An introverted Midwesterner with big feelings and a shameful people-pleasing streak, Abi Wurdeman hoped her twenties would transform her into one of those fierce, take-charge broads quotNow, the most common reaction to this has been complete and utter shock that he would insult my looks like that. That part didn’t bother me as much, largely because I’d already gotten similar—though more diplomatically phrased—reviews of my appearance. I was used to it. Also, I was actually getting hit on regularly by drunk, partially toothless, sixty-something-year-old gamblers at the casino, so I was actually doing pretty well for myself, no matter what Sam assumed.

No, my real issue was the “I don’t want to have to get into a fight” part. I didn’t want some possessive dink who had to fight for his honor every time some dude eyeballed his girlfriend. I wanted the guy who had the confidence and insight to be like, “I know, right? I’m really psyched that this woman, with her stunningly gorgeous face and even sexier brain, has exercised her right to choose her own partner by electing to be with me.” That’s the guy I want. I mean, I guess he doesn’t have to use those exact words, but that’s the sentiment I’m going for.

I tried to argue this point to Sam, but this point confused him, so he switched the conversation to the topic of our future together as a couple. (He was having trouble processing my disinterest.) He assured me that he’d be moving to San Diego as soon as he saved up enough cash. I’d be coming with him, and there was no need to worry about my career plans in Los Angeles, because he’d be making enough money as a boxer to support us both.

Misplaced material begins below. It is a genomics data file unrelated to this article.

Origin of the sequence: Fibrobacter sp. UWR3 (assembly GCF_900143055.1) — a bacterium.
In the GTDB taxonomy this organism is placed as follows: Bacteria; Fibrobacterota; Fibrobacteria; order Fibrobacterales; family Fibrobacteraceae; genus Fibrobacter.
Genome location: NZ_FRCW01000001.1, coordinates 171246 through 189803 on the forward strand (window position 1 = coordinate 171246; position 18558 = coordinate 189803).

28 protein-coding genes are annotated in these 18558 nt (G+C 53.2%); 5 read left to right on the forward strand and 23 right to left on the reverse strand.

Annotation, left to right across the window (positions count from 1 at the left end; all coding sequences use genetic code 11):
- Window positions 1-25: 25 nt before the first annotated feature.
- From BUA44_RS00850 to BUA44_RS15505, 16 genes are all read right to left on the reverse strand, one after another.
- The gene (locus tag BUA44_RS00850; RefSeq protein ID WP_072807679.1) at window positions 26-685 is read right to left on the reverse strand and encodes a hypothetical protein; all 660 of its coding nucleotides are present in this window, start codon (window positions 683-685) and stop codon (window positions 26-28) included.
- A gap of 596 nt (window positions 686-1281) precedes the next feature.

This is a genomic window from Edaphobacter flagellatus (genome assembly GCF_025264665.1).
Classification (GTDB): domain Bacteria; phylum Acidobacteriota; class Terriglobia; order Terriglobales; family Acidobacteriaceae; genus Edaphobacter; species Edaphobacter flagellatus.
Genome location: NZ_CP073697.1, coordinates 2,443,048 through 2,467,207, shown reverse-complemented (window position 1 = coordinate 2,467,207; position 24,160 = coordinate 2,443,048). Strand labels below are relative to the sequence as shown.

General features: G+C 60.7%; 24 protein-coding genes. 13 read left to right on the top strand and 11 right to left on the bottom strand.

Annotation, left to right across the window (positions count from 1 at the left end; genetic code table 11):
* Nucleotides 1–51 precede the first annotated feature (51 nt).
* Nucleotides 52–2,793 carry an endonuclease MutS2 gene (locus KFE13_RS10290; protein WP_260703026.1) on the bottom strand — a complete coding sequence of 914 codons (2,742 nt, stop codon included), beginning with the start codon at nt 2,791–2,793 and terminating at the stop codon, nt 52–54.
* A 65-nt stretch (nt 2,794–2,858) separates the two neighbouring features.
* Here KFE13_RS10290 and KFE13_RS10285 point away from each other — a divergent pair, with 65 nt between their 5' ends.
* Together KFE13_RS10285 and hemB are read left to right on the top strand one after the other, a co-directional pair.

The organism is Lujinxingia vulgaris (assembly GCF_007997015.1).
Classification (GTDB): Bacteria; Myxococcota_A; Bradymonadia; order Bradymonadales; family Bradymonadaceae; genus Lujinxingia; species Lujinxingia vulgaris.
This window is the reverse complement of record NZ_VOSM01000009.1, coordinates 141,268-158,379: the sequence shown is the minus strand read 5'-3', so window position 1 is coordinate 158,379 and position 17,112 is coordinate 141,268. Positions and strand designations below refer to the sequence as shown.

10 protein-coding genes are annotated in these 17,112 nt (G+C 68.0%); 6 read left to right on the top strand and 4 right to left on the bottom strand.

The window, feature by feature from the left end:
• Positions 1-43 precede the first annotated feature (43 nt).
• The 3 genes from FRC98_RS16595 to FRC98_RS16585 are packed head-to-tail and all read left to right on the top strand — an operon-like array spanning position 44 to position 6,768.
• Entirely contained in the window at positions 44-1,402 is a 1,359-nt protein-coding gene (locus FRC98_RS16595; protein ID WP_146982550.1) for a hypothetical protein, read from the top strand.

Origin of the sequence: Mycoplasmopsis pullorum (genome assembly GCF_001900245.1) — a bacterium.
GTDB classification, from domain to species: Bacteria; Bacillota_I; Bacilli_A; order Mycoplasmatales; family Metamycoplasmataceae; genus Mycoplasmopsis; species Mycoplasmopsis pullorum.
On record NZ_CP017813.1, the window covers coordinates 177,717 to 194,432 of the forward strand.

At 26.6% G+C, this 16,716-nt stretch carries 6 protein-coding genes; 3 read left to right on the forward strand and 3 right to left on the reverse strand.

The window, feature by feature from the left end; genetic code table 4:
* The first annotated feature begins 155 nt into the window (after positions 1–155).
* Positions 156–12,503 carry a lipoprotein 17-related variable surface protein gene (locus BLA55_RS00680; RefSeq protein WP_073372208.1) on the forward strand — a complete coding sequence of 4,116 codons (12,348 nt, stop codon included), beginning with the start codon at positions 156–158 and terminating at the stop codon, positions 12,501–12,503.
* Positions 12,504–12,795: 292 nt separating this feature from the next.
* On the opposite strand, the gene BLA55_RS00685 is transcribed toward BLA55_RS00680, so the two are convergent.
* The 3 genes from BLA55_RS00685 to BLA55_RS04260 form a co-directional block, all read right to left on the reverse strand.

“The first thing I’m going to do with my winnings,” he said, “is pay for laser hair removal in your armpits.” He even gestured to my cleanly shaven pits, because if referencing a woman’s body hair on a date doesn’t awaken her inner vixen, pointing to its location is sure to do the trick.

He then asked if I was ready to go. It is important to note that when he asked me this, my mouth was open, with a fish taco moving toward it.

“I’ve only finished the one taco. I have two more left.”

“Yeah, but I want to go. I’m done eating.”

“Okay, but I’m not. And we just got here twenty-five minutes ago.”

“Well, hurry up. I want to go back to your house and make out.”

Now, as a rookie dater, I had gone into this date worried about how I would handle it if I didn’t want to see him again. What would I say? How does one turn someone down gently without condescending? Turns out, it’s possible that a date can be so colossally awful, you kind of don’t care about any of that stuff by the end of it. You only want to make sure this never happens again.

As I said goodbye to Sam, I told him there’d be no repeat date.

“I know you’re scared,” he said. “Your heart is beating so fast.”

“It’s really not.”

“I promise I won’t hurt you.”

“I’m not afraid of that, Sam. I just don’t want to have another date with you. This isn’t a good match.”